Our projectsDrug Discovery

Sustainable Development Goal target

Good Health and Well-Being (SDG 3)

Project leads
  • Professor Steve Marshall (Department of Electronic & Electrical Engineering)
  • Dr Paul Murray (Department of Electronic & Electrical Engineering)
  • Dr Paul Herron (Strathclyde Institute of Pharmacy & Biomedical Sciences)
  • Dr Morgan Feeney (Strathclyde Institute of Pharmacy & Biomedical Sciences)
Open to year groups 2 to 5
Departments
  • Electronic & Electrical Engineering
  • Strathclyde Institute of Pharmacy & Biomedical Sciences
  • Electrical & Mechanical Engineering
  • Computer & Electronic Systems
  • Biomedical Engineering

Please note: availability can vary between degrees. Please contact your advisor of studies and the project lead for more information.

How to apply

To apply for this project please complete our application form.

 

3: Good health and well-being.

Project overview

Antibiotic resistance is an inevitable challenge for the international community which must be addressed and overcome. With no new antibiotics being discovered since 1987, one solution could be to conduct research to identify new antibiotics.

This team is focused on developing new techniques for discovering new antibiotic-producing organisms from the genus Streptomyces - the most prolific producer of antimicrobial agents which is used to make more than 70% of antibiotics currently in production today.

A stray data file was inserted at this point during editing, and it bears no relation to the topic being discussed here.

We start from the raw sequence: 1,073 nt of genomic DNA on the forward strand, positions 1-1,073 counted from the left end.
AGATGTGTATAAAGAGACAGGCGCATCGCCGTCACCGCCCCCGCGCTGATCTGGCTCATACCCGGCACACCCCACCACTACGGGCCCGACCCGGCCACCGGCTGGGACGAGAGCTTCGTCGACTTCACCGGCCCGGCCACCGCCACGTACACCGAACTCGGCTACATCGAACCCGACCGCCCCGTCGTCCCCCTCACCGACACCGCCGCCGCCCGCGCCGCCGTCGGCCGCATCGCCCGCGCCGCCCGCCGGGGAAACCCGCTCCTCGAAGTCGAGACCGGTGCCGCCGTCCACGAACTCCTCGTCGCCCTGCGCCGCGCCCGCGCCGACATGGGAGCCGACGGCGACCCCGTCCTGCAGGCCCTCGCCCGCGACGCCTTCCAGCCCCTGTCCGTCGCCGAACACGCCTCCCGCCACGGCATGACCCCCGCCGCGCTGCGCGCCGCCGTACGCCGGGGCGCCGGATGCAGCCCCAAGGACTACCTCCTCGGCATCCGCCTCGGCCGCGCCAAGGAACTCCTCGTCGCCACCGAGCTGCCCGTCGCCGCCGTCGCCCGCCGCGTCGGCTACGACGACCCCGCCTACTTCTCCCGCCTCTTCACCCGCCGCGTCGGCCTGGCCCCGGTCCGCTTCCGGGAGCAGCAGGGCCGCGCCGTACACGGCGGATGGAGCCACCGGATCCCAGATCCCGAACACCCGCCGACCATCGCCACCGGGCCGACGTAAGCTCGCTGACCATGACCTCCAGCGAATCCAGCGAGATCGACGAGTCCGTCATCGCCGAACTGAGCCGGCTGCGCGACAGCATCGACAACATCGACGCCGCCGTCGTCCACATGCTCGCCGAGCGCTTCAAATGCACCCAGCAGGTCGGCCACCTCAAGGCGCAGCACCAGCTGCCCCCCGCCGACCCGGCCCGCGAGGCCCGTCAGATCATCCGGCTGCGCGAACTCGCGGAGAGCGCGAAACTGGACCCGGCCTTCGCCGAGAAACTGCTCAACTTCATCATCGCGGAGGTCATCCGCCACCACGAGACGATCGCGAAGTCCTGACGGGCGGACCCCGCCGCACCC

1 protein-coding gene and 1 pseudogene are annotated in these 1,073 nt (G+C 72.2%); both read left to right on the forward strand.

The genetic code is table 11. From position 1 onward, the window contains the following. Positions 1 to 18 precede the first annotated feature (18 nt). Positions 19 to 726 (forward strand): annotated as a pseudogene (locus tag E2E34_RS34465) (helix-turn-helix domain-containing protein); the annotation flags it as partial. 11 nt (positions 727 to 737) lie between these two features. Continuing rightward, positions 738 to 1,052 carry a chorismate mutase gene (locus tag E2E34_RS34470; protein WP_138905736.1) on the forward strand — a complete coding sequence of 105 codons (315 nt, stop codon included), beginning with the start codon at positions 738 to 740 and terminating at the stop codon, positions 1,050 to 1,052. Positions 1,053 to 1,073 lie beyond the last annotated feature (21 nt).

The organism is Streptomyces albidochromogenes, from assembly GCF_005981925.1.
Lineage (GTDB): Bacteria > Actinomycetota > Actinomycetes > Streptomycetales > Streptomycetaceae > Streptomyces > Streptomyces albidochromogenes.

A particular focus of the Drug Discovery team is exploring the use of hyperspectral imaging and intelligent signal and image processing to provide a quicker and more efficient means of screening these bacteria. The aim is to develop a robust and automated method to identify those bacteria which are well known antibiotic producers and, ideally, some which have never been seen before.

At present, the team is comprised of academic leads and PhD students from the Strathclyde Institute of Pharmacy & Biomedical Sciences (SIPBS) and Electonic & Electrical Engineering. There are also a number of SIPBS students who study the Streptomyces bacteria and conduct experimental lab work to grow various strains of bacteria and image them using regular cameras and confocal microscopy.

This is complemented by engineering students who capture hyperspectral images of the samples provided by the biology team and develop robust signal and image processing algorithms to automatically analyse the data.

Have more questions, or want to get involved?

Contact paul.murray@strath.ac.uk and/or paul.herron@strath.ac.uk.